The primary goal of antimicrobial stewardship is to optimise clinical outcomes while minimising unintended consequences of antimicrobial use, including the emergence of resistance. Given the association between antimicrobial use and the selection of resistant pathogens, the frequency of inappropriate antimicrobial use is often used as a surrogate marker for the avoidable impact on antimicrobial resistance. The combination of effective antimicrobial stewardship with a comprehensive infection control program has been shown to limit the emergence and transmission of antimicrobial-resistant bacteria.
These guidelines are based on evidence from medical practice, as there are no peer reviewed assessments of interventions in veterinary practice at this time.
There are 7 main components to consider for a veterinary antimicrobial stewardship program:
- Utilisation of guidelines & judicious antimicrobial use
- Audit and feedback
- Delayed prescriptions
- Antimicrobial restriction
- Diagnostic testing
In medical practice, there have been numerous studies that assessed either prescriber or patient education and assessed antimicrobial prescribing rates. Generally education interventions are multi-faceted and include discussion of the current guidelines, feedback, communications skills training and information about diagnostic testing.
You’ve found the guidelines, so that’s step 1!
Want more educational opportunities?
Speak to your local AVA representative about holding a talk in your region.
Pressure from clients to prescribe antibiotics is a problem in all sectors of veterinary practice; large and small practices, equine, bovine and companion animal practice. Clients see us as a valuable source of information, so it’s our job to educate them on appropriate use of antimicrobials and, importantly, when antimicrobials are not indicated. It can be difficult to do this, especially on Friday evening after 8 hours of consults! We’re creating some resources to help you out:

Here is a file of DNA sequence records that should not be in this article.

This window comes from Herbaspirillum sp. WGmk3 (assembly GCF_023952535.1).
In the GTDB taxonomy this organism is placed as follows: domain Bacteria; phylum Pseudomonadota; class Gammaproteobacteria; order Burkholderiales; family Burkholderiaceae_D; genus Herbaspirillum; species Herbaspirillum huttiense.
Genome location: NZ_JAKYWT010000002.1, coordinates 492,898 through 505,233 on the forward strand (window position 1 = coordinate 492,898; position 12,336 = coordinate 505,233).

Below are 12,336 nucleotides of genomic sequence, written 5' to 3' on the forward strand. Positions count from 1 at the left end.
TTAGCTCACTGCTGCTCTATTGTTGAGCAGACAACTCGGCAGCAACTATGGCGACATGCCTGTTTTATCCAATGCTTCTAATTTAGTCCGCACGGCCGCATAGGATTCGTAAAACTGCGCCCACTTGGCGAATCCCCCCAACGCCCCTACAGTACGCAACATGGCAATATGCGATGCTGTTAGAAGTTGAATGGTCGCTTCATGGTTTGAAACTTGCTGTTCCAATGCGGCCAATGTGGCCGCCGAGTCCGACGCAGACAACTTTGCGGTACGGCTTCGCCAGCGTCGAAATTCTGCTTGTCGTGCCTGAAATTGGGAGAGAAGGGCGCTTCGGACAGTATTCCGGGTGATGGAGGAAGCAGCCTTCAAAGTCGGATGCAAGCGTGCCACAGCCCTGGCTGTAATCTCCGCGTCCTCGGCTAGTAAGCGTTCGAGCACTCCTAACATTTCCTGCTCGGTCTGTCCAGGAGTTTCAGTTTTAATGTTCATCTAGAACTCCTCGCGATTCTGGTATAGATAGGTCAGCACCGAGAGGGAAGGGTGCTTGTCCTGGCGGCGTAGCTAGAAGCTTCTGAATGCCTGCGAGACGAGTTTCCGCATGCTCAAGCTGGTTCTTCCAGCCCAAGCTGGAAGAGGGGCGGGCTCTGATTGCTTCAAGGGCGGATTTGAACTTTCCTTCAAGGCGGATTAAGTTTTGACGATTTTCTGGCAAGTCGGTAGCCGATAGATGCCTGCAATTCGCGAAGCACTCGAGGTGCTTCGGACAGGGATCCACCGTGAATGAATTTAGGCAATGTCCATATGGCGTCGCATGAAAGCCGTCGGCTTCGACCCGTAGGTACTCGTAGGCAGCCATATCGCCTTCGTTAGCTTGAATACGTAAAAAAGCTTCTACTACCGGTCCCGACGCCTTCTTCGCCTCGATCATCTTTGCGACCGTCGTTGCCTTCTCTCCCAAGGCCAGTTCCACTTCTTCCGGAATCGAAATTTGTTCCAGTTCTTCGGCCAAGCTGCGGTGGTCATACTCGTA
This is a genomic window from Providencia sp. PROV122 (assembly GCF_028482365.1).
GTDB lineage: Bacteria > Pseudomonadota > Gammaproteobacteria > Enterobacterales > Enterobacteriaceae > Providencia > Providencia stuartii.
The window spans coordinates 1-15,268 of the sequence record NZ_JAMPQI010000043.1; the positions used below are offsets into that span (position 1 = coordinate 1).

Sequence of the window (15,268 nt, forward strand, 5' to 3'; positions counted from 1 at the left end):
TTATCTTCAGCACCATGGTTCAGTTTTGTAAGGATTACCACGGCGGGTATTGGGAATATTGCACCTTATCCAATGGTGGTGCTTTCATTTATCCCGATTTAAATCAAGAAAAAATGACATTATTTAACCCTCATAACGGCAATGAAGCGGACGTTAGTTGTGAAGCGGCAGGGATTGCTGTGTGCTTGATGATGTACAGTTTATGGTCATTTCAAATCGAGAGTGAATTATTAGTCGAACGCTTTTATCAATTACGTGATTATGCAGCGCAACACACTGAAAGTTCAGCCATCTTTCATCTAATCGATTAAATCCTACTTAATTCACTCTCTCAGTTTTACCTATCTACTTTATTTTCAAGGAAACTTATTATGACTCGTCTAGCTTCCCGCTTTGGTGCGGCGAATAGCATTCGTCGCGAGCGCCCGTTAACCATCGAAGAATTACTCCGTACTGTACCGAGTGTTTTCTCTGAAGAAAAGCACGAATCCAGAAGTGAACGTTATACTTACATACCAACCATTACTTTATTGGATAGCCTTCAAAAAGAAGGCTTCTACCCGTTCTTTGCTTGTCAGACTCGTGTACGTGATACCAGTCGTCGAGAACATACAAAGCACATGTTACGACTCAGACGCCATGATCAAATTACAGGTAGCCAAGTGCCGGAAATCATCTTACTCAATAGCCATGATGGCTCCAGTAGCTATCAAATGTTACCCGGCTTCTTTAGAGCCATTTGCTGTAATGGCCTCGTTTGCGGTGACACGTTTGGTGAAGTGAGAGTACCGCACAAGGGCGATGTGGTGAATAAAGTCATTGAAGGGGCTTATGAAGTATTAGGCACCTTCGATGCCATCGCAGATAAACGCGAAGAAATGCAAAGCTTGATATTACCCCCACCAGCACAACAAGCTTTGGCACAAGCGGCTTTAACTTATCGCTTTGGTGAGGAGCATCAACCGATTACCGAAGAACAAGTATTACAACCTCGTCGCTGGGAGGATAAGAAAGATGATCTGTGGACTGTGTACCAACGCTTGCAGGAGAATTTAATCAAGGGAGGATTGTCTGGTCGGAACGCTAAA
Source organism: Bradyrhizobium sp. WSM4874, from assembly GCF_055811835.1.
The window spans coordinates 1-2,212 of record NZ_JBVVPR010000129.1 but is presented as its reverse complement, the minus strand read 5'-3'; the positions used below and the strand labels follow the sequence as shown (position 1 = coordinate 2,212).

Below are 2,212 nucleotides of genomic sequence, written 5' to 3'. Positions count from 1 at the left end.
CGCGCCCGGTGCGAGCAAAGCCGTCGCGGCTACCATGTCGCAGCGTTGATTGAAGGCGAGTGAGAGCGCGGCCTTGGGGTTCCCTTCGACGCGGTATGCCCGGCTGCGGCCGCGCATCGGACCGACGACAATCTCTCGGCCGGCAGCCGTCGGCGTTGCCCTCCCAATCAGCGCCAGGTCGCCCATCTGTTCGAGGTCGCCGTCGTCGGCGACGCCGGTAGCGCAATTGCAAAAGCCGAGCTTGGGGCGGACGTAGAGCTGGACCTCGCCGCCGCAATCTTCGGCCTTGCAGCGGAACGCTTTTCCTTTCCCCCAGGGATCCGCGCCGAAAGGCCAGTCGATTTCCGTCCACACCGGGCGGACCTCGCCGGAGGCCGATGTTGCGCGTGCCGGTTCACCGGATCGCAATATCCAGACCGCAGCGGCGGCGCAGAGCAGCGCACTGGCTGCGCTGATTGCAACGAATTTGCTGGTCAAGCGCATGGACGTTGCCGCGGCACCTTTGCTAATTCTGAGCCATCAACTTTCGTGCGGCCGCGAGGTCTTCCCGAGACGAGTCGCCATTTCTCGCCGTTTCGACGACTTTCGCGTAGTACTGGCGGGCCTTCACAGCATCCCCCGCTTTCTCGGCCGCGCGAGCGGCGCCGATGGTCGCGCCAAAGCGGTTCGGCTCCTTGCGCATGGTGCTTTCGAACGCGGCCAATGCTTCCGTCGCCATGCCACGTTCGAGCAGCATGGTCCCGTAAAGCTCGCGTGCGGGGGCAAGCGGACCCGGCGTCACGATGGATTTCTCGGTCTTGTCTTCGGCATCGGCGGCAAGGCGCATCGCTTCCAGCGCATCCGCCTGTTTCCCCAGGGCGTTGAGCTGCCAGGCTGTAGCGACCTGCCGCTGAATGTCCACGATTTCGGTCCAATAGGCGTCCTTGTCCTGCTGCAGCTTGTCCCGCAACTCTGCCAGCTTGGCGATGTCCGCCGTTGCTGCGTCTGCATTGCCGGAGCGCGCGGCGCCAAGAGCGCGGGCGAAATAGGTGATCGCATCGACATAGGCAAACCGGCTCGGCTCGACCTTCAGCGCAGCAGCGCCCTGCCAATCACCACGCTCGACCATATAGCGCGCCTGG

Waiting room poster (coming soon)
Client education flyer (coming soon)
Having a policy in place helps you defend your position; it’s not me, it’s the policy!
Utilisation of Guidelines and Judicious Antimicrobial Use
Antimicrobial guidelines have been shown to improve prescribing and reduce antimicrobial use in medical primary care practice. The guidelines on this website are, where possible, evidence based and are designed to be evolving and transparent. We encourage you to participate in the process by sending us any evidence that we may have missed and suggesting syndromes or diseases for guideline development.
The appropriate use of antimicrobials is critical in both effective care of our patients and in the reduction in antimicrobial resistance. Antimicrobial resistance will develop in the face of ANY antimicrobial use so when we use these drugs we need to use them correctly to reduce the likelihood of treatment failure. Use the MIND ME acronym to remember the following important factors:
M Microbiology should guide therapy where possible
I Indications should be evidence based and include a bacterial cause in most instances
N Narrowest spectrum possible
D Dosage appropriate to species, site and type of infection (label not always accurate)
M Minimise duration of therapy
E Ensure mono therapy wherever possible (one drug rather than combinations of drugs)
Audit and Feedback
Individual feedback regarding antimicrobial prescribing has been associated with a significant decrease in prescribing compared to more general feedback or usual care. In the medical setting this feedback is usually delivered by an infectious disease specialist or an antimicrobial stewardship pharmacist. These positions clearly don’t exist in veterinary practice, but this doesn’t exclude audit and feedback from the veterinary setting.
Ideas for implementing audit and feedback in veterinary clinics:
- Senior veterinarians can audit recent graduate or new team member prescribing and provide feedback.